for a second pilgrimage to Feakle.

This time, alone, I found the over grown pathway which leads to the remains of Biddy's cottage. 
Biddy Early was a renowned herbalist and healer, using her cures to help both people and animals, skills which seem to have been handed down by her mother.
She was reputed to be in touch with the Good People and some in Clare viewed her as a descendant
of the Tuatha Dé Danann.
Many of those who sought her help travelled great distances and none were turned away from her door. For this service she took no money but would accept poitín, whiskey or food in return.

Her cottage, near Feakle, hidden in a tangle of trees and surrounded 
by greenery now stands forlorn.  

Biddy was born in 1798, the year of the Rebellion and baptised Bridget Connor, but she was always 
known by her mother's maiden name, Early.
Her parents died within six months of each other, forcing Biddy to leave home aged 16 and take to the 
roads. She went on to marry four times, surviving each of her husbands and her only child, Tom, 
who died of typhus aged eight. 
Her life was extremely hard and Biddy lived through famine, evictions, disease and forced emigrations. 
Looking through the doorway into the cottage with a chair left by a previous visitor.
On entering there is stillness, silence and an atmosphere which cannot be described.

Biddy's most mysterious power was reputed to lie in her famous Blue Bottle.
Where this bottle originated is unclear, some say her mother returned from the dead to give it to
her daughter, whilst others firmly believe that it was a gift from the Otherworld.
By looking into it she was said to predict futures and divine the source of illness so accurately that people from all over the country sought her help.

It was well known that Biddy was close to the Good People throughout her life and on occasion intervened to save those marked by the Sídhe who were due to be 'taken'. It was understood that she paid a price for this ability and was beaten by supernatural fists.

Her fame as a wise woman, who helped those in poverty and need, was considered by the church
to be dangerous and disruptive. Although she was well respected within her community the parish priest denounced Biddy from the altar and admonished people for visiting her.

Offerings, including a blue bottle, are left in remembrance of Biddy on the window sill inside. 
My own, a small white quartz pebble left 9 years ago, still lies there amongst the coins, 
jewellery, stones and shells.

In 1865 Biddy Early was accused of practicing witchcraft. 
During her trial in Ennis many people who had benefitted from Biddy's skills supported her and 
by the end most of her accusers had withdrawn their testimonies. 
She was acquitted of the charge due to lack of evidence.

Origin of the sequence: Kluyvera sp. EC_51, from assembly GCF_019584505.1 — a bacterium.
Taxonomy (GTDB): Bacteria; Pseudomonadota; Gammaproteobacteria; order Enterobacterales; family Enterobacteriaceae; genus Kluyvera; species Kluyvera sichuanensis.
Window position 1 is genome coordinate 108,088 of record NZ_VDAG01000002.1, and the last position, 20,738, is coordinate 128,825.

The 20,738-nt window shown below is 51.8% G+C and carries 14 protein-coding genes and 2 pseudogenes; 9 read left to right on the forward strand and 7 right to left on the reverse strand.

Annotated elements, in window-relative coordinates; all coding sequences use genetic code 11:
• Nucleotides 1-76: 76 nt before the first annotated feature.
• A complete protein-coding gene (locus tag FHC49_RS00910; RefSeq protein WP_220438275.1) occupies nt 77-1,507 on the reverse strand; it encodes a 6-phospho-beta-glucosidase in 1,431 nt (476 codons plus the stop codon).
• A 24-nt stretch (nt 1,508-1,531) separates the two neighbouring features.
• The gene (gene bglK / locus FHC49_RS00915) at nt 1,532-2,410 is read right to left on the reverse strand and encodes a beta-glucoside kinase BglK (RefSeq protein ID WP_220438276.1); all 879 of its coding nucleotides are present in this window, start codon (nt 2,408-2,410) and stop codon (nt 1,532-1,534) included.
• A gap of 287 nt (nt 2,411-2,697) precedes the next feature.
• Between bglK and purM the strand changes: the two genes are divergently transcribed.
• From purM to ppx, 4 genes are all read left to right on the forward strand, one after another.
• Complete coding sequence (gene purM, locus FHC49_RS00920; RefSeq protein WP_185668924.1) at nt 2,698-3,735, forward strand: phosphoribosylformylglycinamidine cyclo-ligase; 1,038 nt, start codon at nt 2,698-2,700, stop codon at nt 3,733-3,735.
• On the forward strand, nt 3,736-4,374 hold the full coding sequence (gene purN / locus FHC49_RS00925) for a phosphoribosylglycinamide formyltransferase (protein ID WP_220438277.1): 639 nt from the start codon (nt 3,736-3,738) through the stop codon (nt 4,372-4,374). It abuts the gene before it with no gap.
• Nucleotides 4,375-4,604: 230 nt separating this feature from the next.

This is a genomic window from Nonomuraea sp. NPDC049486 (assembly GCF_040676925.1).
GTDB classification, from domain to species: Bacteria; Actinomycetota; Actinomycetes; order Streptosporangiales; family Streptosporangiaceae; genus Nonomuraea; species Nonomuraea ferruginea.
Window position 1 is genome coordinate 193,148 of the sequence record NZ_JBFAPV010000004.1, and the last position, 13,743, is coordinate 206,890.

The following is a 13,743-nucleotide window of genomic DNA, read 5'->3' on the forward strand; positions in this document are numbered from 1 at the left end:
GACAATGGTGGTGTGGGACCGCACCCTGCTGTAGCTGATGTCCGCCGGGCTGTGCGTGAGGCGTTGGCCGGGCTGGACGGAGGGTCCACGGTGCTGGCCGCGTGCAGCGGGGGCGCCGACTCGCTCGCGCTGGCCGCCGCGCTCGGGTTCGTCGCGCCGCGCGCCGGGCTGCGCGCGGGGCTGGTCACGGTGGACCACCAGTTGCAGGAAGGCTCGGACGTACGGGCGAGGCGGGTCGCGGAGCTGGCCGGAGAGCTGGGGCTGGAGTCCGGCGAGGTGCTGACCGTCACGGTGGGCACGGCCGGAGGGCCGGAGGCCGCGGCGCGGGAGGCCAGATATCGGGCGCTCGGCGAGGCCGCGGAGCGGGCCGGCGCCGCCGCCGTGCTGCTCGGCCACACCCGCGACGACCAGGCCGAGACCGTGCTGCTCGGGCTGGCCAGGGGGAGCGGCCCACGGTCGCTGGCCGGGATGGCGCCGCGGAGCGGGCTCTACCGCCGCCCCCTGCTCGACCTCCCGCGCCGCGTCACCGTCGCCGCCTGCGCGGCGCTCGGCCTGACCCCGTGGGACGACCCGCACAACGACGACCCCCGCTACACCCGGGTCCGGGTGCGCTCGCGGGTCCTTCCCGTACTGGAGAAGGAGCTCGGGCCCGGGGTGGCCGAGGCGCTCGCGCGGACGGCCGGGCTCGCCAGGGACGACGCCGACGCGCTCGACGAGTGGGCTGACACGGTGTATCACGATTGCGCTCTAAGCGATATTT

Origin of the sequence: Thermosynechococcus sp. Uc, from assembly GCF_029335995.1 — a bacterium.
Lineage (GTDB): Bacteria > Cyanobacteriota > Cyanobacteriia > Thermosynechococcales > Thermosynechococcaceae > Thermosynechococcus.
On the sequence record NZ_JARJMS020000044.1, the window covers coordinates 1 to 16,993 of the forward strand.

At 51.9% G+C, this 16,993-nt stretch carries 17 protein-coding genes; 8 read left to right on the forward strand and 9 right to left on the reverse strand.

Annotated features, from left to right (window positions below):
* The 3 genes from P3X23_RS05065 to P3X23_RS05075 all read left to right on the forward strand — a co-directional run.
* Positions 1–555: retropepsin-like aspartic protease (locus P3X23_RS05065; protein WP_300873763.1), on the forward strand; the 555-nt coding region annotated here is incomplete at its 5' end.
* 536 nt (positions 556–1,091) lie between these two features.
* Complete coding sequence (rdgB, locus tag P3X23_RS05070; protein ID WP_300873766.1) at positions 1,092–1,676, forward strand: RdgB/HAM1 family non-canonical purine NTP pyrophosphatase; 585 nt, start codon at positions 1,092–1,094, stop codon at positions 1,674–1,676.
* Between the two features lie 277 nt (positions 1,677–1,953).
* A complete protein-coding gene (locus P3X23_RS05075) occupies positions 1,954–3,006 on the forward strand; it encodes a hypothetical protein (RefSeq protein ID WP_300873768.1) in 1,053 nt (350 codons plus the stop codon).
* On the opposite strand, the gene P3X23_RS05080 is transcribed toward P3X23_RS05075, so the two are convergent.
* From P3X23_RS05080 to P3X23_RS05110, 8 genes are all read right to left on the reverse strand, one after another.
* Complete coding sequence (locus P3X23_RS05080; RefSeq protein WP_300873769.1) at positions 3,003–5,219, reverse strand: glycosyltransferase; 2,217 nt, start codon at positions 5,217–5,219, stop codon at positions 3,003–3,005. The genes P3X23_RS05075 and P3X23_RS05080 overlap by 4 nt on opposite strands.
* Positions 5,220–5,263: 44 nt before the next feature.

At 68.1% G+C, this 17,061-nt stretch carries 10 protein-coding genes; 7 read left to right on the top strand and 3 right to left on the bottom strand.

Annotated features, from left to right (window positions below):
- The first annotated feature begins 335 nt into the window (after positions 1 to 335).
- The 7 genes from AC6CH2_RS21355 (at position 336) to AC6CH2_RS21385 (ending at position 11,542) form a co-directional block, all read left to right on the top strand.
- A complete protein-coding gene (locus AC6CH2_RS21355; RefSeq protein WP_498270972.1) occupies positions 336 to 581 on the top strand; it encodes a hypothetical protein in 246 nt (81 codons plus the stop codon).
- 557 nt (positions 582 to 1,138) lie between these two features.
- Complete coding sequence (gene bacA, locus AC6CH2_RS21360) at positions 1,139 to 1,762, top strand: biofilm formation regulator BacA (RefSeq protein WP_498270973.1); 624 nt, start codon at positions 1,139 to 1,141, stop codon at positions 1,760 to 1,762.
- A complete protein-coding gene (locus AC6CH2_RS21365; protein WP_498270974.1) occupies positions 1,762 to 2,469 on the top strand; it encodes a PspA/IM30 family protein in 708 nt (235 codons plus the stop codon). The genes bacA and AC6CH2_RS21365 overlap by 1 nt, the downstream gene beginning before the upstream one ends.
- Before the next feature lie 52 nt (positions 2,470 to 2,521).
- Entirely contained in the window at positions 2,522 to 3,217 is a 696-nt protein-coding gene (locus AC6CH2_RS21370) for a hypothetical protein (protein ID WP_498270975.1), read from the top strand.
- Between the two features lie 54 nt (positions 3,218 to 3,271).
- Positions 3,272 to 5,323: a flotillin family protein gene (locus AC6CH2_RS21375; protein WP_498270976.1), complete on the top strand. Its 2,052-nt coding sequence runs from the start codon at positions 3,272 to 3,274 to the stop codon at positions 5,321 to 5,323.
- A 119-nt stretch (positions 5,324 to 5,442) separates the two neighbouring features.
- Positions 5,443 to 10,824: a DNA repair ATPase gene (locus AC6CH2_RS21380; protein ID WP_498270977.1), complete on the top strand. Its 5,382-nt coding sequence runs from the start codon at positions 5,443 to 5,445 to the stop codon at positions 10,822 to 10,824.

Three years later, aged 70, Biddy married for the last time. Her husband, Thomas, who was 40, 
passed away after a year and widowed once more, she spent her remaining days alone. 

Despite her fame and skill Biddy continued to spend her life in poverty.

In April 1873 Biddy Early died peacefully in her two roomed cottage, aged 75.

A priest was present at her death and she is buried in the local cemetery although her grave is unmarked.  At her funeral Father Dore of  Feakle is reported to have said,
“We thought we had a demon amongst us in poor Biddy Early, but we had a saint and we did
not know it.”

On her death the famous Blue Bottle was thrown into the nearby lake, now a bog.
Although it has been searched for since, the bottle was never found and it is understood that the
Good People took it back.

Biddy's renovated cottage as seen in the RTÉ film.

In the late 1960's a local man, Dr. Bill Loughnane, reconstructed and furnished Biddy's cottage,
as can be seen in this short RTÉ film - link below. According to stories the doctor had nothing but misfortune following this venture and the building was left to fall.
CLICK HERE to visit RTÉ  and watch archive footage inside Biddy's cottage.

Such is the enduring nature of Biddy Early's legacy that 142 years later, people here are still wary
of her powers and she is named by some as a wise woman, by others a witch.

The gable end of the cottage & nook next to the fireplace where a visitor had recently rested.

Standing there alone I felt a curious atmosphere in the remains of her cottage.
After taking the photos you see above, I turned to take a shot of the hearth when my camera stopped working. I felt my presence had been tolerated for long enough so I left.

The folklorist Eddie Lenihan talked with many people whose families had personal contact with Biddy. You can listen to Eddie and local residents reflect on the Wise Woman in this video:

Eddie's book 'The Search for Biddy Early' can be found here:
'Biddy Early - The Wise Woman of Clare' by Meda Ryan is here: